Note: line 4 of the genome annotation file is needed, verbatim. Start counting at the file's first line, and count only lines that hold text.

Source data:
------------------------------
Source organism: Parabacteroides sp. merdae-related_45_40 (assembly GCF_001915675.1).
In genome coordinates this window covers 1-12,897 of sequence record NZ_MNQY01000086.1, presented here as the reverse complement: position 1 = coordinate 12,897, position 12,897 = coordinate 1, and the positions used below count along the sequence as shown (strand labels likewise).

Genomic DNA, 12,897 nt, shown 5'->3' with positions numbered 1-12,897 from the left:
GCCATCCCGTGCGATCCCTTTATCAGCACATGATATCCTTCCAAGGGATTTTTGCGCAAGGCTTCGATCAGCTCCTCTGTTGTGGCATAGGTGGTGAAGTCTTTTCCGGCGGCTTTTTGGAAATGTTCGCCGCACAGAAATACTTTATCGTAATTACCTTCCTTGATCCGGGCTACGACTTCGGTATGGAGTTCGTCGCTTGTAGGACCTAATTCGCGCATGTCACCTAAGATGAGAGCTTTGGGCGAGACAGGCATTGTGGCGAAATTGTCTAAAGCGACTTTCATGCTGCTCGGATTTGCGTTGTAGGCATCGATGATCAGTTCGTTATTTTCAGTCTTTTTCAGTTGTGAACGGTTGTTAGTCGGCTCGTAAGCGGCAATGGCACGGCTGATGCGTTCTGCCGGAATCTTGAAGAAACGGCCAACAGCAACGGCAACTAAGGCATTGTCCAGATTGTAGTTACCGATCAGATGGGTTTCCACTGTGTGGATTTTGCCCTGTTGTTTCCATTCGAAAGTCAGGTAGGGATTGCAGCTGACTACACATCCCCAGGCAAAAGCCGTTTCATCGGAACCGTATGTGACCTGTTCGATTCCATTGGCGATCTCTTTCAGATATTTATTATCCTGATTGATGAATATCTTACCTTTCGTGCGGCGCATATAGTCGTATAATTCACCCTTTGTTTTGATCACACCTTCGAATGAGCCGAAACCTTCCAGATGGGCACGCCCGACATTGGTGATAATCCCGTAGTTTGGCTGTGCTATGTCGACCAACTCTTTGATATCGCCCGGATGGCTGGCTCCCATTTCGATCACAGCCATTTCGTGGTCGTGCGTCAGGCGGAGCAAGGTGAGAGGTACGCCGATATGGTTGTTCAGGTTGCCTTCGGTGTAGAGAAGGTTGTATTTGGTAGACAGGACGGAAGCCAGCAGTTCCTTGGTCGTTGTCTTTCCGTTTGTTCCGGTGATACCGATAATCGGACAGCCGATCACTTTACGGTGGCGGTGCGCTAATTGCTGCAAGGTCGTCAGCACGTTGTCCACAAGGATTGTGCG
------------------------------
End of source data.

GCCATCCCGTGCGATCCCTTTATCAGCACATGATATCCTTCCAAGGGATTTTTGCGCAAGGCTTCGATCAGCTCCTCTGTTGTGGCATAGGTGGTGAAGTCTTTTCCGGCGGCTTTTTGGAAATGTTCGCCGCACAGAAATACTTTATCGTAATTACCTTCCTTGATCCGGGCTACGACTTCGGTATGGAGTTCGTCGCTTGTAGGACCTAATTCGCGCATGTCACCTAAGATGAGAGCTTTGGGCGAGACAGGCATTGTGGCGAAATTGTCTAAAGCGACTTTCATGCTGCTCGGATTTGCGTTGTAGGCATCGATGATCAGTTCGTTATTTTCAGTCTTTTTCAGTTGTGAACGGTTGTTAGTCGGCTCGTAAGCGGCAATGGCACGGCTGATGCGTTCTGCCGGAATCTTGAAGAAACGGCCAACAGCAACGGCAACTAAGGCATTGTCCAGATTGTAGTTACCGATCAGATGGGTTTCCACTGTGTGGATTTTGCCCTGTTGTTTCCATTCGAAAGTCAGGTAGGGATTGCAGCTGACTACACATCCCCAGGCAAAAGCCGTTTCATCGGAACCGTATGTGACCTGTTCGATTCCATTGGCGATCTCTTTCAGATATTTATTATCCTGATTGATGAATATCTTACCTTTCGTGCGGCGCATATAGTCGTATAATTCACCCTTTGTTTTGATCACACCTTCGAATGAGCCGAAACCTTCCAGATGGGCACGCCCGACATTGGTGATAATCCCGTAGTTTGGCTGTGCTATGTCGACCAACTCTTTGATATCGCCCGGATGGCTGGCTCCCATTTCGATCACAGCCATTTCGTGGTCGTGCGTCAGGCGGAGCAAGGTGAGAGGTACGCCGATATGGTTGTTCAGGTTGCCTTCGGTGTAGAGAAGGTTGTATTTGGTAGACAGGACGGAAGCCAGCAGTTCCTTGGTCGTTGTCTTTCCGTTTGTTCCGGTGATACCGATAATCGGACAGCCGATCACTTTACGGTGGCGGTGCGCTAATTGCTGCAAGGTCGTCAGCACGTTGTCCACAAGGATTGTGCG